“I immediately climbed back on Bojangles who had already gotten me through the recovery of two other back surgeries, and it was so emotional to be riding again but it took a while to get my balance back,” Fera explained. “I started riding Gigi about two weeks later and immediately had my eye on showing. 

“But make no mistake, despite my enthusiasm, it is very hard for me to ride,” she added. “I am very stiff and movements like the sitting trot and the half pass feel impossible some days. Other than my neck, I only have three unfused vertebrae in my lumbar area so I essentially have no rotation of the spine. Gigi takes very good care of me and it’s almost like she knows the days I am in a lot of pain. I am also very lucky having my mom, because she rides Gigi for me when I am having too much pain or if my limitations are getting in the way of training. At this point it is unknown if I will require more surgery, but for now I am happy to just do my best and keep pursuing my dreams.”   

Getting a handshake from USDF Executive Director Stephan Hienzsch (Kathleen Bryan photo)

And the US Dressage Finals presented by Adequan® is one of those dreams Fera is intent upon pursuing.

“After I won my first Region 5 title as a young rider it was definitely my goal to qualify for the US Dressage Finals, but I had to put it off for quite a while,” she noted. “Even this year, I wasn’t sure if it was realistic to think about because I only started riding again in January, and I was having so many pain problems this summer. But as Regionals got closer I really wanted to try, and it was an amazing experience to return after not getting to go for such a long time. I love the Colorado Horse Park, and this year there was some really tough competition.”

Fera’s perseverance and belief in herself and her mount paid off: she and Gigi were crowned as Reserve Champions in the Third Level Adult Amateur division at the Great American Insurance Group/USDF Region 5 Dressage Championships (held September 19-22 in Parker, Colo.), successfully punching their ticket to Lexington. “I am SO excited to finally attend,” she said. “It sounds like a really great experience to show at the Kentucky Horse Park, and beyond that I think it will be wonderful to compete against all the regions’ best riders, plus it gives me the chance to experience a larger show atmosphere. It is my goal to continue up the levels and to keep showing at larger shows so this will be a great opportunity!”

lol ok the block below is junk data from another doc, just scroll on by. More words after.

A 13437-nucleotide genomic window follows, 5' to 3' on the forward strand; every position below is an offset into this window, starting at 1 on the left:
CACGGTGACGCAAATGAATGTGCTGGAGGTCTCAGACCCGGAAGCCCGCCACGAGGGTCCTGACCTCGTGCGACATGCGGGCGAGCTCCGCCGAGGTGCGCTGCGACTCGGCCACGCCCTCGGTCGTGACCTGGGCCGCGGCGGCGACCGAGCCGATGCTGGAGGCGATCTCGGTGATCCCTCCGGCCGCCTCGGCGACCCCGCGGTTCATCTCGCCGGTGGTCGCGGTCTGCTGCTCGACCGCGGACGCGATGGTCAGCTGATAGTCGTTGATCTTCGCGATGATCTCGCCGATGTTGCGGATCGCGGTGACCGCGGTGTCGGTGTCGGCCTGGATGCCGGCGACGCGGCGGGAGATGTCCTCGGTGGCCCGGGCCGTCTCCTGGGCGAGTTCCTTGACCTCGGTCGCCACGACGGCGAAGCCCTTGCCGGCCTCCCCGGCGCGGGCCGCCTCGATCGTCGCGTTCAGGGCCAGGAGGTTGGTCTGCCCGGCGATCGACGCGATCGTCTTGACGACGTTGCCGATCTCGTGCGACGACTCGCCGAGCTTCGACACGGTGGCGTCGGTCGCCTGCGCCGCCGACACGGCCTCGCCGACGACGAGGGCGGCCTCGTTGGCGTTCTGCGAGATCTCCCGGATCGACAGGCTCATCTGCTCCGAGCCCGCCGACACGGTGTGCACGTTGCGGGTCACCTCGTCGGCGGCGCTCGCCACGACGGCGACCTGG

With help from family and friends, Fera will soon be packing her bags for the long drive to Kentucky. “It was hard at first to commit because money is definitely a barrier for me, but I was very happy to be able to make it work,” Fera explained. “Gigi will be getting commercially shipped with a few other horses from Region 5, which is definitely made possible because of the help from the USDF travel grant. I will meet her there in Kentucky, and some region 5 riders that have attended in the past have been helping me since I don’t have a ton of experience with an endeavor like this, especially long-distance shipping. It has been great to have the support of other riders from my region!   

“Ultimately I have to thank my mom, who not only is my trainer and cheerleader, but is a huge part of my journey and almost never left my side for the two weeks I was in the hospital. And of course also my husband Michael, who takes care of me when I am in pain, and none of this would be possible without him. I can’t wait to come to the Finals and share this incredible experience with both of them.”

The US Dressage Finals presented by Adequan® is a unique national head-to-head competition which offers a wealth of championship titles and over $100,000 in prize money, all while showcasing adult amateur and open riders from across the country in Training Level to Grand Prix. This year’s event will be held November 7-10 at the Kentucky Horse Park in Lexington, Ky. Don’t miss your chance to compete – entries close on Monday, October 21st! Submit your entry today at To learn more about the US Dressage Finals presented by Adequan®, download competition information, declare and nominate for the Finals, and sign up to receive news and updates, visit the official event website at